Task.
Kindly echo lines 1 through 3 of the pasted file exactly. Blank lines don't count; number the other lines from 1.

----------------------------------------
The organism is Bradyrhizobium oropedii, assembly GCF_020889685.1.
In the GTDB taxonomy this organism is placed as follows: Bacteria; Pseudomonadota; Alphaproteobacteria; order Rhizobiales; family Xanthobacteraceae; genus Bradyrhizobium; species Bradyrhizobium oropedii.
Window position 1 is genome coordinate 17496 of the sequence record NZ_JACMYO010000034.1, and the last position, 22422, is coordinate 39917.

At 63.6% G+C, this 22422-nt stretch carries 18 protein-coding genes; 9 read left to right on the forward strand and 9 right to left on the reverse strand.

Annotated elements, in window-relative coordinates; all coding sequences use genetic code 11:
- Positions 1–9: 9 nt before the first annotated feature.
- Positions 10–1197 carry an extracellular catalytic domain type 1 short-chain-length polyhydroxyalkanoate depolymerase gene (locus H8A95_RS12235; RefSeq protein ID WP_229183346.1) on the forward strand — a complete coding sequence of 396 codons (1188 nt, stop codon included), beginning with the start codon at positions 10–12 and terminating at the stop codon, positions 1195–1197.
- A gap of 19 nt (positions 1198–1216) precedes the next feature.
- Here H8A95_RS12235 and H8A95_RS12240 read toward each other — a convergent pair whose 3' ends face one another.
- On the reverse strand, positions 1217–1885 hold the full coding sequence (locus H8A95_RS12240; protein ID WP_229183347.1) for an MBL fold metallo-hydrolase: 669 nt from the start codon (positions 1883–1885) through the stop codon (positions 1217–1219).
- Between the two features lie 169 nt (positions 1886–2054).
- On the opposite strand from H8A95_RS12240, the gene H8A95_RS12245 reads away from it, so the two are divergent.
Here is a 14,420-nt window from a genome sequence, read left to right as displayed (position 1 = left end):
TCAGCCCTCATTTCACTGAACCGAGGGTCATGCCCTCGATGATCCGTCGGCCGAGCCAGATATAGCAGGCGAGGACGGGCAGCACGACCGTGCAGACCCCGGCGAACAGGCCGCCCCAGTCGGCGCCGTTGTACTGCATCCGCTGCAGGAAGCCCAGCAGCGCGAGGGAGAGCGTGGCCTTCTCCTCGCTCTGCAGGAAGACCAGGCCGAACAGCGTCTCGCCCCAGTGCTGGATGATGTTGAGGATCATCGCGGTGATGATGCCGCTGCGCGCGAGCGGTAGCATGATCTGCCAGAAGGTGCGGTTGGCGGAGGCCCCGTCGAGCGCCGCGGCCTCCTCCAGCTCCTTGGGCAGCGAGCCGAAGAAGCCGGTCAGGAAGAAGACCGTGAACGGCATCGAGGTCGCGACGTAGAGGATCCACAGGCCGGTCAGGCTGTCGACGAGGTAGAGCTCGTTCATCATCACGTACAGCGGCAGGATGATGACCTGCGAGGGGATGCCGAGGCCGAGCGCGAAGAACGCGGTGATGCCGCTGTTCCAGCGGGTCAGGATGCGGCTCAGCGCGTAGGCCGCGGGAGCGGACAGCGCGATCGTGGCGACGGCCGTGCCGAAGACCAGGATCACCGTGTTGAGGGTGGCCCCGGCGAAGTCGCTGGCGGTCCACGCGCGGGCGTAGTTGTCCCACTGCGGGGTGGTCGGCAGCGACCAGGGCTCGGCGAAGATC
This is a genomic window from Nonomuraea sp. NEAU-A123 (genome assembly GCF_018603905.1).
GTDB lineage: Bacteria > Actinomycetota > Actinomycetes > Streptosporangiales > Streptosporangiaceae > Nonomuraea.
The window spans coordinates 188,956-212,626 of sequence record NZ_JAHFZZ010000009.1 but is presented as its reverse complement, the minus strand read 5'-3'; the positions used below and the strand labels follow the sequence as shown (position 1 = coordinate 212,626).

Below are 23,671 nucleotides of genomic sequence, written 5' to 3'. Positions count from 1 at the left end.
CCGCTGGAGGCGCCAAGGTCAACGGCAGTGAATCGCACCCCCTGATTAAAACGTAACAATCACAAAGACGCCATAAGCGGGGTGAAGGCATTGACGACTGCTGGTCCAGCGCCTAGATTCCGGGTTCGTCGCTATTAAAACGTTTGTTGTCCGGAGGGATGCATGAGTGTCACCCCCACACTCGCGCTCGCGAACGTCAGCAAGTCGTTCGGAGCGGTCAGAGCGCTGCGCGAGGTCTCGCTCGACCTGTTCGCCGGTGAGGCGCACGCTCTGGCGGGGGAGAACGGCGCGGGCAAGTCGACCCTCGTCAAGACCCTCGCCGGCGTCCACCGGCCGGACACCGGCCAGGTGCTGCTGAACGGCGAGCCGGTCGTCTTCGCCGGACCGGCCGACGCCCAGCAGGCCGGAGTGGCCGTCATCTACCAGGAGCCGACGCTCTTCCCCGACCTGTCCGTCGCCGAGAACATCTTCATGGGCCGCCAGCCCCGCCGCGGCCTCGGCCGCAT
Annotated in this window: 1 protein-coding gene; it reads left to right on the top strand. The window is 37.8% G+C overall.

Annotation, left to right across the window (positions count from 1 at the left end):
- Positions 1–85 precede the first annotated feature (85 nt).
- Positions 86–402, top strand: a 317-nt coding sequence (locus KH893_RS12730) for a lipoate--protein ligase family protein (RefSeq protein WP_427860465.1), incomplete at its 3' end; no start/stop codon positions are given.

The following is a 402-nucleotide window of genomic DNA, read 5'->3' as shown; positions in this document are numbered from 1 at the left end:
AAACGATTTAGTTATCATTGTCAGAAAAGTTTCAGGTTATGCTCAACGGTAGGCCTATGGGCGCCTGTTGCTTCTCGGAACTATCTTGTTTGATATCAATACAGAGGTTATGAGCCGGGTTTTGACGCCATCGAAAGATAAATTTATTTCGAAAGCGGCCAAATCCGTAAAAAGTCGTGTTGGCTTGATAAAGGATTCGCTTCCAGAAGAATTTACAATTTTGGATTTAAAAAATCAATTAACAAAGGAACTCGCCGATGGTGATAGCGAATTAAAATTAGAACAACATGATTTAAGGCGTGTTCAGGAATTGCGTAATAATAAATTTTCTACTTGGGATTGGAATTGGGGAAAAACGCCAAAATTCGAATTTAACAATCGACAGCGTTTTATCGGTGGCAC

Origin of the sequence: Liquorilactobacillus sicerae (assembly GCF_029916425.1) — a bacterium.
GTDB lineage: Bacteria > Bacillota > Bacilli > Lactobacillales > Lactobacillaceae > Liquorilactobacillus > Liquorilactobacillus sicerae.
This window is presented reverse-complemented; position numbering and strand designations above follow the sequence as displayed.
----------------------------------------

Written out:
The organism is Bradyrhizobium oropedii, assembly GCF_020889685.1.
In the GTDB taxonomy this organism is placed as follows: Bacteria; Pseudomonadota; Alphaproteobacteria; order Rhizobiales; family Xanthobacteraceae; genus Bradyrhizobium; species Bradyrhizobium oropedii.
Window position 1 is genome coordinate 17496 of the sequence record NZ_JACMYO010000034.1, and the last position, 22422, is coordinate 39917.